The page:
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05-01-2014, 02:31 PM   #1
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Rendering vs sharpness

I got a similar, very non-scientific comparison between two of my favorite lenses, the A 70-210mm f4 and the DA 35mm 2.4. They both focus close, but the 35mm was cropped quite a bit to give it a similar type of composition. Then I tried to get them close in terms of sharpness. That meant the prime was shot wide open and the A at f/8! But I think the DOF was still enough to keep the petals in focus. And the center of the flower is still way sharper with the 35, even after the cropping. But that might be due to a bit of motion blur in the A 70-210 shot - taking a pic at 70mm f/8 is quite different from 35mm at f/2.4...

I'm not saying one lens is better than the other. Both can render beautifully in my opinion. But I do find it interesting how, with very similar same PP applied, they still look quite a bit different. For flowers, the old A 70-210 is my favorite lens because the pictures always seem to have that extra niceness to them - as long as there's enough light...

So here's the DA 35



And the A 70-210 at 70mm:



Do you guys think the difference is because of the DOF? I might have to try both at f/8 to see what the difference is... also, one picture had sun, the other didn't. Usually though, in these kinds of pictures, the sun turns out to be a disadvantage...

So, how much importance do you give to rendering and how does it affect what lenses you use for what jobs?

05-01-2014, 02:43 PM - 1 Like   #2
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Well multiple things here...

1) The saturation is too damn high! In that, the DA 35 shot is actually more saturated (either by exposure, or by processing) than the 70-210 shot. That makes it hard to judge rendering.
2) The motion blur really doesn't help.
3) Shooting wide open on the DA 35 gives it lovely blurred bokeh. Shooting at F8 on the 70-210 makes the bokeh look cruddy.
4) The colors don't really match up - not sure if that's because of processing or lens. The greens in the DA 35 shot are softer and prettier. The greens in the 70-210 shot are warmer and uglier.

Not to be too harsh, but these two shots have just too much difference to make a reasonable attempt to compare rendering.
05-01-2014, 02:47 PM   #3
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I think the bright light (and the sharp shadows that come with it) in the second shot makes most of the difference. I bought a gently used A 70-210 f/4 ten years ago, and it was my favorite lens on my film cameras, and still gets lots of use with my K-30. Something about it seems to make the background brighter than with my other lenses and the in focus zone seems curvier. Hardly a scientific observation though, and I don't have the DA 35, so I can't offer much regarding it.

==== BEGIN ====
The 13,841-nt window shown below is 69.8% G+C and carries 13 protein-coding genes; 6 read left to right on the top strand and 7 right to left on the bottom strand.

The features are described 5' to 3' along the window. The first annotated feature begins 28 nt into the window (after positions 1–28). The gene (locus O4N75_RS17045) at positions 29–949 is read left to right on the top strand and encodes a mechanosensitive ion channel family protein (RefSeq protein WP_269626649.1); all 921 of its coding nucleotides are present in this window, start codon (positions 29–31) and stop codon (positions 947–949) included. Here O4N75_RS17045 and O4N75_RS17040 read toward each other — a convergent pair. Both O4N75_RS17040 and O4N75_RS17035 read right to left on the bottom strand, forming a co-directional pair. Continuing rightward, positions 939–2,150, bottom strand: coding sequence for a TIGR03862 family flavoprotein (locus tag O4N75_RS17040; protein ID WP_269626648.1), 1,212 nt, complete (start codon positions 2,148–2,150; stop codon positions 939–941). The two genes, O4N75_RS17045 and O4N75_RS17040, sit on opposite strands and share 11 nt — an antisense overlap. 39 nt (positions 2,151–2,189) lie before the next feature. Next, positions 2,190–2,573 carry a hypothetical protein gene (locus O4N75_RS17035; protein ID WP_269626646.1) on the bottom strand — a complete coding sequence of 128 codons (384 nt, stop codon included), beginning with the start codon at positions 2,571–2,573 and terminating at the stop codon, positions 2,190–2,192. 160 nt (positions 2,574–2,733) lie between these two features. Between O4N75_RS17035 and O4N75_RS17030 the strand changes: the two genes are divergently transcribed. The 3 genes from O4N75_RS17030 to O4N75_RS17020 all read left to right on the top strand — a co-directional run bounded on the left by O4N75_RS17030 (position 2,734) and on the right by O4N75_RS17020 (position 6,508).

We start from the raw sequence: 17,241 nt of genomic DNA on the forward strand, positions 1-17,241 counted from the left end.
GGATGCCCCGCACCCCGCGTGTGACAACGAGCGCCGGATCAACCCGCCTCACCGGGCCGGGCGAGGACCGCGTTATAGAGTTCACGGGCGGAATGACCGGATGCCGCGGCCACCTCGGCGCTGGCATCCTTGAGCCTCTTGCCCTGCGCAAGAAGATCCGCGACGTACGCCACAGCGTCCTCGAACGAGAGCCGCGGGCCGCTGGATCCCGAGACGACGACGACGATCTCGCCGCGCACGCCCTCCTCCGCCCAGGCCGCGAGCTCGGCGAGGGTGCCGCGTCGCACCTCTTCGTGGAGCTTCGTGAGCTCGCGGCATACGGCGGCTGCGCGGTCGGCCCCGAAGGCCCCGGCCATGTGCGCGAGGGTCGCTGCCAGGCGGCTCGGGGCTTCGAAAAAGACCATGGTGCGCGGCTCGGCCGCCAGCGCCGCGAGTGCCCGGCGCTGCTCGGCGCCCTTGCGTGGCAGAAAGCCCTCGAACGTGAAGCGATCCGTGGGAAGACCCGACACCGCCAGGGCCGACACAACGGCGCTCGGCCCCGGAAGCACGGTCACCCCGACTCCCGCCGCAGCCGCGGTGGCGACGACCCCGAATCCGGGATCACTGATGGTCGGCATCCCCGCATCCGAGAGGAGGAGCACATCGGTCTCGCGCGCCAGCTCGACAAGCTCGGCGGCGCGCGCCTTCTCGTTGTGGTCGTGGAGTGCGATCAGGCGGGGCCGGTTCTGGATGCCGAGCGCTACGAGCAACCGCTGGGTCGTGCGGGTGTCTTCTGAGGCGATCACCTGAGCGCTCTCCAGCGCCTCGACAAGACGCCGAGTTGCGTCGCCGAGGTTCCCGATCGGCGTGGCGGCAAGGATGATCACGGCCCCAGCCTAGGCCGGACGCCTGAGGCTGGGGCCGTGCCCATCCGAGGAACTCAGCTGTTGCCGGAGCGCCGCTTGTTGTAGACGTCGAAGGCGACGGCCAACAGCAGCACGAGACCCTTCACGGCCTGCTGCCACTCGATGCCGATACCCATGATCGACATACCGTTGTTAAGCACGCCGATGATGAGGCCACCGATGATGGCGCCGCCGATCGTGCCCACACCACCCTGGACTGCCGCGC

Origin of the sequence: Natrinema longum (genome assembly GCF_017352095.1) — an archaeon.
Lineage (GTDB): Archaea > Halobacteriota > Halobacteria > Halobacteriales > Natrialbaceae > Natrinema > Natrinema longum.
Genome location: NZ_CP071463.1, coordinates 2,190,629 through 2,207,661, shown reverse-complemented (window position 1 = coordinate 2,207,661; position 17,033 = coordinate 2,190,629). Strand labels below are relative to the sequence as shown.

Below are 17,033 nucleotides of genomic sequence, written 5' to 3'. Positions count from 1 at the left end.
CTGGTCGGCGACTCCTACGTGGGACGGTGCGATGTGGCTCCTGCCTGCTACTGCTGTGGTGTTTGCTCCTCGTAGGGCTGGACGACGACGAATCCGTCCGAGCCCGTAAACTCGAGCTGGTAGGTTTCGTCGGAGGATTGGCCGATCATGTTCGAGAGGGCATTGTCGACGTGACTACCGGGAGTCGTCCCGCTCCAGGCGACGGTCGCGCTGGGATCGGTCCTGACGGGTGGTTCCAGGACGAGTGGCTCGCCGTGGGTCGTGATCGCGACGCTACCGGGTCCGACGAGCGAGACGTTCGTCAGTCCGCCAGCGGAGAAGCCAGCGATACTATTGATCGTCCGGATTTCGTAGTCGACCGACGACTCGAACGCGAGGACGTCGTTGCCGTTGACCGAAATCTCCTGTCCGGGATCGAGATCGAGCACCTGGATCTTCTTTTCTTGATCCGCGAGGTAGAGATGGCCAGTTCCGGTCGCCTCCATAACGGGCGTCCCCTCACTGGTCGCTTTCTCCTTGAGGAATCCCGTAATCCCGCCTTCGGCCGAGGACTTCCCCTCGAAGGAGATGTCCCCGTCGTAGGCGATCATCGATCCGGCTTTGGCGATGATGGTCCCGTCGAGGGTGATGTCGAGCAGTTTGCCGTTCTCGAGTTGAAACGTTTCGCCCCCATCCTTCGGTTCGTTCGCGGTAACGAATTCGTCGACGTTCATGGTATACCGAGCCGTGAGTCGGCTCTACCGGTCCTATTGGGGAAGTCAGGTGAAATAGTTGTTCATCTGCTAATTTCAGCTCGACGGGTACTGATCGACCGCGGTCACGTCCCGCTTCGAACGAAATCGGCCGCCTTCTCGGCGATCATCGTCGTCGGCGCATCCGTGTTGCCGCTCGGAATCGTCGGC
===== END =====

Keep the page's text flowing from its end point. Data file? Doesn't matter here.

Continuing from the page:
---------- Post added 05-01-14 at 03:51 PM ----------

QuoteOriginally posted by JinDesu Quote
The greens in the DA 35 shot are softer and prettier.
Depends on your audience. Especially in a glossy print, most people will prefer the warmer greens and find the higher contrast in the red petals more attractive.
05-01-2014, 02:51 PM   #4
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I think DOF is your primary problem. Use a DOF calcuator on your smartphone or online.

These generations of lenses will always render a bit differently from each other. A and F lenses, in particular, have nice glass IMO.


But I'd expect a good shot from either lens, if both are used properly.

05-01-2014, 02:57 PM   #5
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I didn't increase saturation in either picture, just tweaked the contrast curve a little bit - and copied one setting to the other, so the PP should be identical as far as the color handling is concerned. The DA 35 indeed has more contrast SOOC. But the changes I made did to the contrast curve did increase the saturation a bit, I'm sure - to both pictures equally.
The DOF is much narrower in the DA 35, but it's enough to get most of the rose in focus I think. That bud on the top is my reference for that.
I know this isn't a scientific comparison by any means, I'm just a bit surprised at how differently those lenses deal with the colors. Like I said, I probably should redo this with both at f8 (or maybe f4), even though the sharpness difference will make the shots even more apples to oranges.
Again, this isn't to say one lens is better than the other. Technically, the DA is the better lens by far, I think.
05-01-2014, 02:58 PM   #6
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Just my opinion, the DOF on the DA35 shot is so shallow that you lose the 3-D effect entirely. With the second shot, the image transitions more smoothly from the in-focus to the out-of-focus areas.
05-01-2014, 03:58 PM   #7